Microsoft (Nasdaq: MSFT ) is used to being the biggest, baddest dude in technology.
But that role is being threatened by Apple (Nasdaq: AAPL ) with its shiny new gadgets and its bigger, badder market cap. By Google (Nasdaq: GOOG ) with its huge moat. And by Amazon.com (Nasdaq: AMZN ) with its dominant e-tailer and, more ominously for Microsoft, cloud computing dreams.
Apple, Google, and Amazon.com all can boast large growth prospects despite their size. Not so much for Microsoft. It's closer to a blue chip -- a plodding cash cow, relying on time-tested franchises.
The question is, does Microsoft need to go nuclear -- shake up management, split itself up, buy a new dress, something -- to grow or at least sustain its cash cow?
I posed this question to some of our top analysts. Here are their answers.
Tim Beyers, Fool contributor and Rule Breakers analyst
Microsoft doesn't need a massive shift in direction, but it does need a new leader. CEO Steve Ballmer should step down.
Ballmer's no dummy, but he has been wrong time and again, mostly in underestimating Apple. Who could forget his comments about the iPhone? Mr. Softy needs a leader with the vision to express, and then bring to life, very big ideas. Chief Software Architect Ray Ozzie could be that guy.
And he'd have plenty to work with. Windows is still an important franchise, so is Office, and Windows Live is progressing via the Azure cloud computing platform. Meanwhile, Microsoft's new retail stores could help articulate the value of all these services and more to a captive consumer audience.
But that's also just half the story. Microsoft hasn't created a cloud computing alternative good enough to make users forget about Google. Ozzie has the smarts to change that; history suggests that Ballmer doesn't.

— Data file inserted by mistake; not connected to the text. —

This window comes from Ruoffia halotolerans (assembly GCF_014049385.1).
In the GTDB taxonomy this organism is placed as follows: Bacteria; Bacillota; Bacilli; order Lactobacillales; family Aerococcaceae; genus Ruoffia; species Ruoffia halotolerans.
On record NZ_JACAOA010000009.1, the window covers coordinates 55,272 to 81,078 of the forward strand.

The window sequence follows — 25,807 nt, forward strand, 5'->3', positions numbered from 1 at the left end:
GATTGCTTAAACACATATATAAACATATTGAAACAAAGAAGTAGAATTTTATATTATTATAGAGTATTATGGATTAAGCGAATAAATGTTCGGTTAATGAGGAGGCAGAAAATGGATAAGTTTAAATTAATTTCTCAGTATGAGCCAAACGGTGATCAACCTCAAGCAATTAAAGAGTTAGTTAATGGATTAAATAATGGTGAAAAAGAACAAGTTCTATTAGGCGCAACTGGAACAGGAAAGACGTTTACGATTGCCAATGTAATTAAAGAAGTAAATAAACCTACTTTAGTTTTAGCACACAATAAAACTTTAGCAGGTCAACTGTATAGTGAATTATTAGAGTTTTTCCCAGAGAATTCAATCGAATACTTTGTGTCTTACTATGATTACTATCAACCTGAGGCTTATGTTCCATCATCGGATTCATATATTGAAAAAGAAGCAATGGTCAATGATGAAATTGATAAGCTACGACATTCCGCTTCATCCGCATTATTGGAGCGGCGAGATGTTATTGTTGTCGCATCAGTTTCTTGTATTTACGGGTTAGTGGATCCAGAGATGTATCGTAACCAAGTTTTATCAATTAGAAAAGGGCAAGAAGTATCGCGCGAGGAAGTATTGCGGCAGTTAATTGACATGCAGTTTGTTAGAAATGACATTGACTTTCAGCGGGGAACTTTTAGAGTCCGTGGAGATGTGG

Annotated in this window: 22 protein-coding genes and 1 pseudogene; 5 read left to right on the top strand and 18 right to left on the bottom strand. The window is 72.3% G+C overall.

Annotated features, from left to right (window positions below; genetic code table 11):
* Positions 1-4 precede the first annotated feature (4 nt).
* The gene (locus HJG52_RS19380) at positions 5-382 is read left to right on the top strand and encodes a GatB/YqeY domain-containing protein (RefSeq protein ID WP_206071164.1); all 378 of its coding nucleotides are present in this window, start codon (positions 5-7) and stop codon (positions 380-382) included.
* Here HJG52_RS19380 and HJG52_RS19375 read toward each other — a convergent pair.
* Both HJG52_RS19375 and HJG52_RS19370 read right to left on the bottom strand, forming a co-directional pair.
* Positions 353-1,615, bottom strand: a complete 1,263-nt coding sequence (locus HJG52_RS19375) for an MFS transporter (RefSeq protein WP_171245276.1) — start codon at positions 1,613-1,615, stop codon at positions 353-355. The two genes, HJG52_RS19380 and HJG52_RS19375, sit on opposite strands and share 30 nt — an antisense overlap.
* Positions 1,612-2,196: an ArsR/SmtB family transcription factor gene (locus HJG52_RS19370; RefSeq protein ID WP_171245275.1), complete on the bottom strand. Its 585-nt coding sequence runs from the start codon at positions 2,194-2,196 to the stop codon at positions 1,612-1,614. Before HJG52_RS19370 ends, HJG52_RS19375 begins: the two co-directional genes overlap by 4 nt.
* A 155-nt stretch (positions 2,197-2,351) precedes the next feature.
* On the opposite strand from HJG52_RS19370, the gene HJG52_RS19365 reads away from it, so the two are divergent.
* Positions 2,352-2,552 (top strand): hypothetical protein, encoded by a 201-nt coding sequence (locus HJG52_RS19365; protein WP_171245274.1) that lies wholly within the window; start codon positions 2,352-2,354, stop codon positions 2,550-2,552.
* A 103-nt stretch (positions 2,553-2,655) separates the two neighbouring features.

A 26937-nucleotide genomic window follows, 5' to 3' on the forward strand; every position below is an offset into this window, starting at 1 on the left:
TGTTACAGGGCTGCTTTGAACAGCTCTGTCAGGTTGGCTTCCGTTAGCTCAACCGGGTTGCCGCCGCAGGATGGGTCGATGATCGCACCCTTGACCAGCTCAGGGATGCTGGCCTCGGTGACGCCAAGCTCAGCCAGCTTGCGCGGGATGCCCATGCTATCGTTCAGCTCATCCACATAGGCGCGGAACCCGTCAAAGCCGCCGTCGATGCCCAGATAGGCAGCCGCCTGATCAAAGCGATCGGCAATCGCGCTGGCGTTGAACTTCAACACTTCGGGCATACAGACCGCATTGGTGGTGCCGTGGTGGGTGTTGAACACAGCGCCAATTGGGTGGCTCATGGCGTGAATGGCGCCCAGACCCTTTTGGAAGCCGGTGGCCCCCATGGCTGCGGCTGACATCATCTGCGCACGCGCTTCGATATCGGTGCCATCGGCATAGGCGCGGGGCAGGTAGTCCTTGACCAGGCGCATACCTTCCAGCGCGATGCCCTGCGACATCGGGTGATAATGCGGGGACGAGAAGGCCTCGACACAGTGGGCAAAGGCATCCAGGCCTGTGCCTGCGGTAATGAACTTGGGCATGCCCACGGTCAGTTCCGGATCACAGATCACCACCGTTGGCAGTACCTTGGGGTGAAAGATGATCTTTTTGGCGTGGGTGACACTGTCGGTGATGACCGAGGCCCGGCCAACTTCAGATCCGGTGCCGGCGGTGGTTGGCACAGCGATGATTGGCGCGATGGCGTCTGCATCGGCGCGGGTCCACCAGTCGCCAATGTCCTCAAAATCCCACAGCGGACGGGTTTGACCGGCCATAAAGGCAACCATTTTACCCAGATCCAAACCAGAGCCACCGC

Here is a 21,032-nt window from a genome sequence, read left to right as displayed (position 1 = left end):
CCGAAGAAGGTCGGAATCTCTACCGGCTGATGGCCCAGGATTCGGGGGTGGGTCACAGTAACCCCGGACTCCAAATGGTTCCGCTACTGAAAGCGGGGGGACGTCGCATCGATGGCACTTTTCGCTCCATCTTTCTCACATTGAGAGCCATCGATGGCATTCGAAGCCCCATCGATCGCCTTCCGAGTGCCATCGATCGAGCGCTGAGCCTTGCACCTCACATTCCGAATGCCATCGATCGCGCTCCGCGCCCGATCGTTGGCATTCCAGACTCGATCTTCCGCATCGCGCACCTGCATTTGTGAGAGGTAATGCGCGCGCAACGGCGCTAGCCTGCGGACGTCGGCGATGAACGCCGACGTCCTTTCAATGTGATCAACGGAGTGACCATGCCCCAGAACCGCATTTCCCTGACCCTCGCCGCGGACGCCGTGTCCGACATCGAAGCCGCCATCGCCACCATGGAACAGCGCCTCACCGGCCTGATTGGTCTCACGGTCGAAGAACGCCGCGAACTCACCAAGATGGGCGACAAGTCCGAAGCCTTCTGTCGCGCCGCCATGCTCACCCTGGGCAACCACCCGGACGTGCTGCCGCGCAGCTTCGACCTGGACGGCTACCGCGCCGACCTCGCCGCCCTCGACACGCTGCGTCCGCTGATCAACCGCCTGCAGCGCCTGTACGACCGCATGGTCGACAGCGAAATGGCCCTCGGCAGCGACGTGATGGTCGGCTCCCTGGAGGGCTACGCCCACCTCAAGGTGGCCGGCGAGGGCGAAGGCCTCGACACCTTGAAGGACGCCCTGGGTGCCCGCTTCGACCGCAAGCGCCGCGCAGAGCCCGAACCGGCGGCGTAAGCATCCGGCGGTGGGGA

Eric Jhonsa, Fool contributor
Yes, Ballmer should definitely go -- but that's only the first step toward turning Microsoft around.
As a guy whose rise was closely tied to the PC boom, I guess it's not surprising that Ballmer failed to deliver in one consumer-oriented 21st-century growth market after another. It's more troubling, though, that in many areas, Ballmer still apparently doesn't get it. The proprietary approach that Microsoft is taking with its Windows Phone 7 smartphone platform, done out of a misguided attempt to imitate Apple, guarantees that it will be dead in the water faster than you can say Froyo. And as far as I can tell, there's no pending attempt on Microsoft's part to unveil a tablet platform that even qualifies as a pretender to the iPad's throne. Pretty astonishing, considering that Microsoft announced its Tablet PC software all the way back in 2001 -- right around the time that Steve Jobs was unveiling the original iPod.
But even if Ballmer is axed, a wholesale cultural shift needs to take place in Redmond before Microsoft can dream of becoming a growth stock again. As former VP Dick Brass explained in an insightful New York Times op-ed, petty infighting and a lack of coordination between different Microsoft divisions has repeatedly thwarted the efforts of its talented engineers. The contrast with the success of Apple and Research In Motion (Nasdaq: RIMM ) in delivering integrated user experiences via an array of hardware, software, and services that closely target what their customers want is like night and day. For Microsoft to start providing the same to its customers, it will need to do more than get rid of one short-sighted executive.